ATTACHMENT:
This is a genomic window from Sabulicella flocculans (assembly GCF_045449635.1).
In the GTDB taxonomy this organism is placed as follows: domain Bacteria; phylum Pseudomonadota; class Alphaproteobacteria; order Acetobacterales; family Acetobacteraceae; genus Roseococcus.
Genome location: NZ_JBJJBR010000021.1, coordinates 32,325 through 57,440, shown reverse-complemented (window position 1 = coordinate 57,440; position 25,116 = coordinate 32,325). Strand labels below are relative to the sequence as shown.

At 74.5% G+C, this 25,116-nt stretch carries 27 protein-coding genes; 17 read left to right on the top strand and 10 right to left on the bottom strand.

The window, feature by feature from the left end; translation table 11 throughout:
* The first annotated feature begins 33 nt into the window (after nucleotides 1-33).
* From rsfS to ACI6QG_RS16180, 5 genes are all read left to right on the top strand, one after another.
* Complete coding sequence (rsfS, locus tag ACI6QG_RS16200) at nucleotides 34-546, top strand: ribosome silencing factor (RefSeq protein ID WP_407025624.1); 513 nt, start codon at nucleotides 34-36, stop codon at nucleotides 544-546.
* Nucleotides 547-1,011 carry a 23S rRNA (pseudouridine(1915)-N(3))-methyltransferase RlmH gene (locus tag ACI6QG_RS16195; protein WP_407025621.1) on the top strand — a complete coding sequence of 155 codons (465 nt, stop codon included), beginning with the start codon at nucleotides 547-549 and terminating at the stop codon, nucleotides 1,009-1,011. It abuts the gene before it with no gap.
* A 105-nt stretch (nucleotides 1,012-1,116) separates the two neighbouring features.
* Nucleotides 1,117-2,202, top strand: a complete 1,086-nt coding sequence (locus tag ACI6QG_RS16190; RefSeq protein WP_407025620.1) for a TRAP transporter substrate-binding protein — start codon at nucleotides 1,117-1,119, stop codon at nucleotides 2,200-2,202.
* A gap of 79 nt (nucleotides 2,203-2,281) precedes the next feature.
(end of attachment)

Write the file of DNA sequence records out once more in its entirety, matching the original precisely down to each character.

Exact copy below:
This is a genomic window from Sabulicella flocculans (assembly GCF_045449635.1).
In the GTDB taxonomy this organism is placed as follows: domain Bacteria; phylum Pseudomonadota; class Alphaproteobacteria; order Acetobacterales; family Acetobacteraceae; genus Roseococcus.
Genome location: NZ_JBJJBR010000021.1, coordinates 32,325 through 57,440, shown reverse-complemented (window position 1 = coordinate 57,440; position 25,116 = coordinate 32,325). Strand labels below are relative to the sequence as shown.

At 74.5% G+C, this 25,116-nt stretch carries 27 protein-coding genes; 17 read left to right on the top strand and 10 right to left on the bottom strand.

The window, feature by feature from the left end; translation table 11 throughout:
* The first annotated feature begins 33 nt into the window (after nucleotides 1-33).
* From rsfS to ACI6QG_RS16180, 5 genes are all read left to right on the top strand, one after another.
* Complete coding sequence (rsfS, locus tag ACI6QG_RS16200) at nucleotides 34-546, top strand: ribosome silencing factor (RefSeq protein ID WP_407025624.1); 513 nt, start codon at nucleotides 34-36, stop codon at nucleotides 544-546.
* Nucleotides 547-1,011 carry a 23S rRNA (pseudouridine(1915)-N(3))-methyltransferase RlmH gene (locus tag ACI6QG_RS16195; protein WP_407025621.1) on the top strand — a complete coding sequence of 155 codons (465 nt, stop codon included), beginning with the start codon at nucleotides 547-549 and terminating at the stop codon, nucleotides 1,009-1,011. It abuts the gene before it with no gap.
* A 105-nt stretch (nucleotides 1,012-1,116) separates the two neighbouring features.
* Nucleotides 1,117-2,202, top strand: a complete 1,086-nt coding sequence (locus tag ACI6QG_RS16190; RefSeq protein WP_407025620.1) for a TRAP transporter substrate-binding protein — start codon at nucleotides 1,117-1,119, stop codon at nucleotides 2,200-2,202.
* A gap of 79 nt (nucleotides 2,203-2,281) precedes the next feature.